I keep going back to the Super Bowl.
It’s the biggest advertising audience of the year and gives those fortunate enough to create spots a piece of creative for their reels or portfolios that shows they can speak to a massive audience.
This year only four of the 61 ads were directed by women (Bryce Dallas Howard, Nina Meredith, Tatjana Green, and Victoria Rivera). All four women were white. Not one woman of color. From 2017 to now there have only been four female directors directing Super Bowl ads each year, amid proclamations from brands and agencies saying they would do better. Year after year. Meetings are scheduled, panels are created, and nothing has changed.
Above: The spots directed by women that aired during 2021's Super Bowl
It’s 2021, and that sad four has turned into a depressingly plateaued four. Similarly, only five spots were directed by men of color. So that leaves 52 spots by white men. After a year when agencies and brands shouted from the rooftops that they were for change and diversity, we ended up with the exact amount we had just a few years ago.
What happened? Where did this all go wrong? Did they really go through their diversity training? Or did they just approve a Diversity, Equity, and Inclusion committee and move on?
Was Elizabeth Banks really unavailable for any of these comedy pitches this year?
Almost every agency sent out massive press releases touting in-house Diversity Officers and their commitment to change. Is there a threshold at ten diversity spots? Do agencies think the public can’t possibly stomach more than four female directors and five men of color? I’m genuinely asking.
When it comes to the Super Bowl, the most-watched work of the year, maybe they couldn’t trust diversity. They couldn’t trust change. They couldn’t trust broadening the scope of talent. I think there is a perception that if you put diversity in front of the camera, you don’t need to change up who’s behind the camera or handling post. While on-screen diversity can give the illusion of diversity, at the end of the day, nothing has changed, despite the industry singing about their commitment to diversity from the pages of trade magazines.
Above: The spots directed by men of color that aired during 2021's Super Bowl
There were some spots where you just know the director is the perfect choice. Craig Gillespie for Jimmy Johns was perfect, Andreas Nilsson gave TurboTax and Klarna his very unique brand of weird. But can you honestly look at some of these spots and say there is no way Kim Gehrig couldn’t have done an insanely good job with that premise, that budget? That Melina Matsoukas couldn’t have pulled at least ten of these ads off with power and emotion? Was Elizabeth Banks really unavailable for any of these comedy pitches this year? Could you imagine what Indeed would have looked like if Pamela Adlon directed the piece?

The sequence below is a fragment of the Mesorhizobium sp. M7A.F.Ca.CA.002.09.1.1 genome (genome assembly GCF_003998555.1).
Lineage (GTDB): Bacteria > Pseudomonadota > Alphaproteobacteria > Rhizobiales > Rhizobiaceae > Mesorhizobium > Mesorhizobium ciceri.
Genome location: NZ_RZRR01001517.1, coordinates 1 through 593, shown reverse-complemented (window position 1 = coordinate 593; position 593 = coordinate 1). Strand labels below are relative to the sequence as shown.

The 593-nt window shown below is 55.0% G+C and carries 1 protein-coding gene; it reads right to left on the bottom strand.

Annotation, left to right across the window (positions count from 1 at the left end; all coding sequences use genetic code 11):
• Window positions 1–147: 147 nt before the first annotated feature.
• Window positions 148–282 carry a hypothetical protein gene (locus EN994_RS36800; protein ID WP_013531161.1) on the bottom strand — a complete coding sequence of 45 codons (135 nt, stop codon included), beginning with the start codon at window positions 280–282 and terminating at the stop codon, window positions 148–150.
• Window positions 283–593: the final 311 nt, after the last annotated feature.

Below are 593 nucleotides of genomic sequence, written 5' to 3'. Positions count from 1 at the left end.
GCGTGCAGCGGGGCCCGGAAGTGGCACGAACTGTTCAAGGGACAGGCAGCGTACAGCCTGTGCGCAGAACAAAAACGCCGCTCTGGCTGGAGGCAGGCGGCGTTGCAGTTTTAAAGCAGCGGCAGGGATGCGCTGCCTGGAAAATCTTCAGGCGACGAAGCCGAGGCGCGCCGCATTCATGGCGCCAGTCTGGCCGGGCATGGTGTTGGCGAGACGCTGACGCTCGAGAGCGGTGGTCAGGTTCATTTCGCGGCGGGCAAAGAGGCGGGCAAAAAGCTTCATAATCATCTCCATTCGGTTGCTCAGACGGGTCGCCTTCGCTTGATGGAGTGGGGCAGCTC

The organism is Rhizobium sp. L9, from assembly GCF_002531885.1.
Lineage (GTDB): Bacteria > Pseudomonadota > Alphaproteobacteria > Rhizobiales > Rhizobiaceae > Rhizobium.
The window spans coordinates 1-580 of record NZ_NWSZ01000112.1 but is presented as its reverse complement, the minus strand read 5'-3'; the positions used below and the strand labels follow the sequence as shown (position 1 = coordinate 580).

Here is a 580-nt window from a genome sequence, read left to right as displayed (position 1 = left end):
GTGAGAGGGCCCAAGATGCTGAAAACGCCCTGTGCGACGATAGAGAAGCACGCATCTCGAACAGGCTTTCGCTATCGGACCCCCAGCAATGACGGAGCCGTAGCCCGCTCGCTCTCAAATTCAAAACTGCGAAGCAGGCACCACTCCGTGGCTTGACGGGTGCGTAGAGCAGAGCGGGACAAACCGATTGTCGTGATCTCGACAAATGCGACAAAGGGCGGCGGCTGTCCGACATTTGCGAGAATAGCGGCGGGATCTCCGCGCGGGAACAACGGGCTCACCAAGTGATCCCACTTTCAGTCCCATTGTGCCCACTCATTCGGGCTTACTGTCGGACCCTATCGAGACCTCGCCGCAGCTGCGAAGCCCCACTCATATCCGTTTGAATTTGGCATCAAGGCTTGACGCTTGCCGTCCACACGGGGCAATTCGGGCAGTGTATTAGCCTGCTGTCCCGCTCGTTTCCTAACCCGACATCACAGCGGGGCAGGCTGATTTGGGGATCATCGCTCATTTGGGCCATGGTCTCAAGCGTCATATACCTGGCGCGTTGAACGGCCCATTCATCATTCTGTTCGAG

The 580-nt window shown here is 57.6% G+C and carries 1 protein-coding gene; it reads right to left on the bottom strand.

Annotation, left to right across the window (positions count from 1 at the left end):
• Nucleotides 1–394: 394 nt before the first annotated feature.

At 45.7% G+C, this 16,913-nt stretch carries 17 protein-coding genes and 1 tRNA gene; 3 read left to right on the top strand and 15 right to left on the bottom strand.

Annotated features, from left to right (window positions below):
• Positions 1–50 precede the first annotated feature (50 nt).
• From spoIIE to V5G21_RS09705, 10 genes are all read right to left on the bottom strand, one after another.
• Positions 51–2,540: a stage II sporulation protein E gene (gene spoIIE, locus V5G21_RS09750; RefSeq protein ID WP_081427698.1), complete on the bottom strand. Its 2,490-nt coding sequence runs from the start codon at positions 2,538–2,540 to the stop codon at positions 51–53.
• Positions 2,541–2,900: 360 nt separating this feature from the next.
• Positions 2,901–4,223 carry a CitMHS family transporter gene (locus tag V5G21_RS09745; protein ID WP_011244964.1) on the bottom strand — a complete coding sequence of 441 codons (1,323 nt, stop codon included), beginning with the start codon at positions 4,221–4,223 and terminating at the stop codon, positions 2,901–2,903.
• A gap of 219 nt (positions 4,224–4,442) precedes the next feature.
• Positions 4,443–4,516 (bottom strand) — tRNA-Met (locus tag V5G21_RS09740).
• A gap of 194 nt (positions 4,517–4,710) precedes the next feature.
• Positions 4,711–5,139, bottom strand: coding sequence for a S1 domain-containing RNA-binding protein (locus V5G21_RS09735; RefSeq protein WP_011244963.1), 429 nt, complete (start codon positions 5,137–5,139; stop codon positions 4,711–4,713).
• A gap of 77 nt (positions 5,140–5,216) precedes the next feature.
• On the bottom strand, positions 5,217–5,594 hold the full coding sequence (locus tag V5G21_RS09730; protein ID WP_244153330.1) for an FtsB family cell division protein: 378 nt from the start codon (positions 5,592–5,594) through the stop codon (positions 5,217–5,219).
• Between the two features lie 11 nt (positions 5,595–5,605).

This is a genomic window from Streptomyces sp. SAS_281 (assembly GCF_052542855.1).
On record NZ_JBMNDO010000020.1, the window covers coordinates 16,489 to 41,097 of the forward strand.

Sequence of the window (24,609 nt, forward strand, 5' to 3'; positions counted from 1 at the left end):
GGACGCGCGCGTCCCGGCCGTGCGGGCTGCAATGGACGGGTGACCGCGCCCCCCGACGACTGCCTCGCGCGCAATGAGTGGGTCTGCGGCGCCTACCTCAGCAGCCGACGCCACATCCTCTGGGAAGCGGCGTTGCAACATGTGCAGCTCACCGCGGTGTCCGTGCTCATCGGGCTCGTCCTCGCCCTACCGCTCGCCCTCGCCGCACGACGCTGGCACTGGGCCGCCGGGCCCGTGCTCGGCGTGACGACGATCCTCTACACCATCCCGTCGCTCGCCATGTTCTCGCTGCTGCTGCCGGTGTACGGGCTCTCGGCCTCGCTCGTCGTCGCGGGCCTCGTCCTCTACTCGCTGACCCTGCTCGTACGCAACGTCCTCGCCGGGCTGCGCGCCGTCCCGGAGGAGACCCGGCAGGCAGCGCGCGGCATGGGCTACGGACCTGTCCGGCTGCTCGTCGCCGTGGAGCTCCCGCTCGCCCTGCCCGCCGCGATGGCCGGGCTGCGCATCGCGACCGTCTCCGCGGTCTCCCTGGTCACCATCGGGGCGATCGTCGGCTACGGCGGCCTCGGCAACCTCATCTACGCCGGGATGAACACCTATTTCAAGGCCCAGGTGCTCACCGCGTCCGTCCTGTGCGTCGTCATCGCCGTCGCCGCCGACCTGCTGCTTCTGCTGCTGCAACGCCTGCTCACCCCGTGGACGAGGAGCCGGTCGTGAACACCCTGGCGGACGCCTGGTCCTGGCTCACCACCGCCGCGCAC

It’s time to stop having meetings about diversity and it’s time to make different decisions. It’s literally that easy.
Women accounted for 100% of jobs lost in December 2019. Black and Latina women were disproportionately affected by this job drop. Do you think that bringing the perspective of a single mother with children in the conversation would change how these ads felt? There are women out there with impressive portfolios of work to back up their talent, their ability, but what is it about women that says to the ad industry that they are not worthy, that they would be a risk or unable to handle the job? If you truly feel a spot needs to be directed by a man, why not a man of color? Haven’t you seen Bradford Young’s work? Haven’t you felt it?
We don’t need to save those hires for the poorly-funded, diversity fluff pieces; we can actually hire them for a job with a real budget that will further actual representation in the general market.
At first, I had a theory. The lack of diversity had to be because production was harder this year and hands were constantly tied due to COVID, so agencies and producers wanted to default to the tried-and-true hires. People who had a lifetime of experience so clients would feel comforted by their familiarity.
But then I went to the credits and there were so many random choices that my theory was totally debunked. It wasn’t that brands weren’t taking chances...they just weren’t taking chances on diversity.
Having different points of view and different cultures represented in ads will only enhance the work. It’s time to stop having meetings about diversity and it’s time to make different decisions. It’s literally that easy. Invite diverse directors into the bidding process and just make a different decision.
If you truly feel a spot needs to be directed by a man, why not a man of color? Haven’t you seen Bradford Young’s work? Haven’t you felt it?
We are stuck in a cycle of making change so difficult and feeling so revolutionary when we hire someone diverse, and remarkably talented, to do a job. Hiring competent, brilliant people is not revolutionary. We don’t deserve a pat on the back or recognition for hiring someone diverse. We don’t need to save those hires for the poorly-funded, diversity fluff pieces; we can actually hire them for a job with a real budget that will further actual representation in the general market.
While on-screen diversity can give the illusion of diversity, at the end of the day, nothing has changed, despite the industry singing about their commitment to diversity from the pages of trade magazines.
The one shining light about this year is that there were many more women and minority-owned companies in the mix, and I don’t want to diminish how important that is. As a minority business owner, you have to fight so much harder to get the talent and the opportunities. It truly matters as much as the talent itself.
It’s time to stop talking about change and create it. I’ll even give you a socially distanced pat on the back if it helps, but just fucking do it.